Throughout most zoos across the world, it has become common for a significant number of animals to be overweight. Two major factors contribute to this harsh reality. Zoo animals simply do not get the necessary exercise to keep body fat from becoming an issue and they are also fed several meals throughout the day.

It shouldn’t come as a surprise that lots of food and lack of movement will eventually lead to unhealthy animals that develop obesity issues in older age after spending most of their lives in a zoo.

20 Conservation Can Set Animals Back

It should be noted that conservation efforts by zoos are done with the best intentions, focused on the preservation of species and individual animals in danger of extinction or loss of life. But it’s also important to note that despite their great intentions, conservation efforts can set animals back a great deal.

When an animal is brought into captivity to help with conservation efforts, many times it can never be set back into the wild because it has lost much of its ability to survive under such extreme conditions after being given so much specific care.

Hunting prey, escaping predators, socialization and other important skills can be lacking after being in captivity, which would all lead to a short life in the wild if ever released.

19 It’s Expensive to Feed The Animals

Most people don’t realize how expensive it is to feed all of the animals found in a single zoo. The cost to feed them is a significant portion of a zoo’s budget, usually being the largest expense.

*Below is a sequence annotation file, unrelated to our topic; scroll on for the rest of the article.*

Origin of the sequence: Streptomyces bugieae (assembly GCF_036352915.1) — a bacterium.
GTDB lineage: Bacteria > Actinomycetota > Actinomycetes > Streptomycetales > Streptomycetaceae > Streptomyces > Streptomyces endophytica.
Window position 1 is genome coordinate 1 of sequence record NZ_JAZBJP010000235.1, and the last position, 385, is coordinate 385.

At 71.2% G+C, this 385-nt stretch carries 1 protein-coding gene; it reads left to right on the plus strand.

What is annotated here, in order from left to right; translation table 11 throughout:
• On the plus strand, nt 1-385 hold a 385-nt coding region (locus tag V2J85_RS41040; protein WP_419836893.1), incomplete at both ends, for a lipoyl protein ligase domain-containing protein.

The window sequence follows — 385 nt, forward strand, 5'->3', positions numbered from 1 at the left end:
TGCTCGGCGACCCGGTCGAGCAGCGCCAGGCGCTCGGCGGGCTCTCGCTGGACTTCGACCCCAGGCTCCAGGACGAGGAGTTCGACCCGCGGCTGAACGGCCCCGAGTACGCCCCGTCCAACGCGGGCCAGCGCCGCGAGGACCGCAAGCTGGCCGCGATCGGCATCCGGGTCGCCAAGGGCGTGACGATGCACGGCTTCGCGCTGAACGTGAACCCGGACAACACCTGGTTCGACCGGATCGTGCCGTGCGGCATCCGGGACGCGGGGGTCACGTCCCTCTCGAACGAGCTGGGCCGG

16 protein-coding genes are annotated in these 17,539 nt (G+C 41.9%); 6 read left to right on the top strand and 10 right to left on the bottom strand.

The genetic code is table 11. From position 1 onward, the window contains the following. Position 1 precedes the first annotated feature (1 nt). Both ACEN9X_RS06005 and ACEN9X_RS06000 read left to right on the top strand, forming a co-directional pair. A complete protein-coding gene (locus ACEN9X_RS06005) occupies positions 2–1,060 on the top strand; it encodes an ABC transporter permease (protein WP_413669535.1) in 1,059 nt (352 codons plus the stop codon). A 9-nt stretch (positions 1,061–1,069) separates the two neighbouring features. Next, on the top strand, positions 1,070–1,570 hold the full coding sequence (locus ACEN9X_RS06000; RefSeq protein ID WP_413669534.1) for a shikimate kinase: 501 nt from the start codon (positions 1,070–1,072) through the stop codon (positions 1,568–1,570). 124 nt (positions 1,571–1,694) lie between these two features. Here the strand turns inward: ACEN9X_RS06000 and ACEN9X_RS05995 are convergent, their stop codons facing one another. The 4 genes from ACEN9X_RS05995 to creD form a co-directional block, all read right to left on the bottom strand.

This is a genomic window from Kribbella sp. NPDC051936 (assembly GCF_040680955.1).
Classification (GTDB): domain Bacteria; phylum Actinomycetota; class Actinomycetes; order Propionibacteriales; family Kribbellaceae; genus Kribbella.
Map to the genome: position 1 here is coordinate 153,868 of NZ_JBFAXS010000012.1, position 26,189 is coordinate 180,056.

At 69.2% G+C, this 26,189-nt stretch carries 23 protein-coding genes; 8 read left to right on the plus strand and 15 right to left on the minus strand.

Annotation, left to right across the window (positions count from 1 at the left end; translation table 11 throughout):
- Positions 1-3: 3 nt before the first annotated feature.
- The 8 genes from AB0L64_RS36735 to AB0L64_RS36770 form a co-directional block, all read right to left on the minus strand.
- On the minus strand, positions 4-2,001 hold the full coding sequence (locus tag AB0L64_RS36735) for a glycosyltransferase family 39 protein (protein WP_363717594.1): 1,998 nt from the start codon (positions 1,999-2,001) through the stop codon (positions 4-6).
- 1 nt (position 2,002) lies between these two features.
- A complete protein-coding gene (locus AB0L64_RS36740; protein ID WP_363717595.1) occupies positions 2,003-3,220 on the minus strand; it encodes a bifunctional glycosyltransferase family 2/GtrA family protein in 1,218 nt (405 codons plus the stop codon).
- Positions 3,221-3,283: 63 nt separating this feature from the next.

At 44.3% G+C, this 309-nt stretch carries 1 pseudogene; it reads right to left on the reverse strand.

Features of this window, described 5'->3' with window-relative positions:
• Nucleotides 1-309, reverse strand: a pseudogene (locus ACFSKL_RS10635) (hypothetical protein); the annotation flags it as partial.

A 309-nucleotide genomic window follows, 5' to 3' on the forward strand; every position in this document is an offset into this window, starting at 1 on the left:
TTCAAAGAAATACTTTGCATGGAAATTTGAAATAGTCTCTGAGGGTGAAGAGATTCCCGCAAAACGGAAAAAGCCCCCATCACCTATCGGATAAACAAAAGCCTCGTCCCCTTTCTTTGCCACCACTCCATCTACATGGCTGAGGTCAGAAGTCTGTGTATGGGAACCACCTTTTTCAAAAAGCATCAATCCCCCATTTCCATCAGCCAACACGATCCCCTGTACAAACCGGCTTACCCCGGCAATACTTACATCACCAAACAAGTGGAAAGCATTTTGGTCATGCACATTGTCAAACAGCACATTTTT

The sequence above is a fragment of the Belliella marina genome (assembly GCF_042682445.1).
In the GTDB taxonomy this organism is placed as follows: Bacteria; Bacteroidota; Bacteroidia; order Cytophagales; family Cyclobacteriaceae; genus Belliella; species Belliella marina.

For example, according to the website, Did You Know Facts, “elephants consume up to 600 pounds of food every day, which adds up to $15,000 per year” while “a group of baby Marabou storks cost over $10,000 apiece to feed within their first 100 days of life.”

Zoos also have to account for very specific dietary needs for each species or even individual animals, which can also inflate costs further.

18 Their Diets Aren’t Always Healthy

Because the cost of feeding animals can become so exorbitant, the sad reality is that sometimes zoos feel compelled to take some shortcuts when it comes to diets. Although they make their best effort to feed animals the food types that are necessary to sustain their specific physiological needs, sometimes they have to feed animals processed food, no different than the types of foods we put in our bodies. This often comes in the form of cheap, but tasty food with little nutritional value.

17 Conservation Efforts Don’t Always Make Financial Sense

This might seem counterintuitive, but sometimes conservation efforts don’t make a lot of sense when it comes to the money that is poured into these initiatives. Although those leading the charge have their heart in the right place, sometimes it simply makes more sense to allocate this money into protecting the natural habitats of these animals rather than housing them in zoos and animal sanctuaries, which can be extremely costly.

According to research by the website MSN, “it is fifty times more expensive to keep an elephant in captivity than conserve their wild counterparts.’

16 Escape Attempts Aren’t Unheard Of